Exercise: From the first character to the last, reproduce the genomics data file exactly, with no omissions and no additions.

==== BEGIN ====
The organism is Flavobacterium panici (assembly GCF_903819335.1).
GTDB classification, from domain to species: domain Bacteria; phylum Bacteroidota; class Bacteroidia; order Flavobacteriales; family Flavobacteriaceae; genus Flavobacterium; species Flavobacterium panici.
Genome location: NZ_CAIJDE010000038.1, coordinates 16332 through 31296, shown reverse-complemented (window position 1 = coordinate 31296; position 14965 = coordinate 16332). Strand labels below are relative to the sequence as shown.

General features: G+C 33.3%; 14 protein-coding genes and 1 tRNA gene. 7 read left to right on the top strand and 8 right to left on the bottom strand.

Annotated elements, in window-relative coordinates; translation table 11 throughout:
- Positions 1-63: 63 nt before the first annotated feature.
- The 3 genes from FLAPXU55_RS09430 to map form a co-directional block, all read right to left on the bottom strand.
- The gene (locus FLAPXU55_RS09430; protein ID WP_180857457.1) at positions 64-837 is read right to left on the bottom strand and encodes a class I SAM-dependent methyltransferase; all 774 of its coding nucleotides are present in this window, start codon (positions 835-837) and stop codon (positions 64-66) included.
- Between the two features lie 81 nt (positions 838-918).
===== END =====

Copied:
The organism is Flavobacterium panici (assembly GCF_903819335.1).
GTDB classification, from domain to species: domain Bacteria; phylum Bacteroidota; class Bacteroidia; order Flavobacteriales; family Flavobacteriaceae; genus Flavobacterium; species Flavobacterium panici.
Genome location: NZ_CAIJDE010000038.1, coordinates 16332 through 31296, shown reverse-complemented (window position 1 = coordinate 31296; position 14965 = coordinate 16332). Strand labels below are relative to the sequence as shown.

General features: G+C 33.3%; 14 protein-coding genes and 1 tRNA gene. 7 read left to right on the top strand and 8 right to left on the bottom strand.

Annotated elements, in window-relative coordinates; translation table 11 throughout:
- Positions 1-63: 63 nt before the first annotated feature.
- The 3 genes from FLAPXU55_RS09430 to map form a co-directional block, all read right to left on the bottom strand.
- The gene (locus FLAPXU55_RS09430; protein ID WP_180857457.1) at positions 64-837 is read right to left on the bottom strand and encodes a class I SAM-dependent methyltransferase; all 774 of its coding nucleotides are present in this window, start codon (positions 835-837) and stop codon (positions 64-66) included.
- Between the two features lie 81 nt (positions 838-918).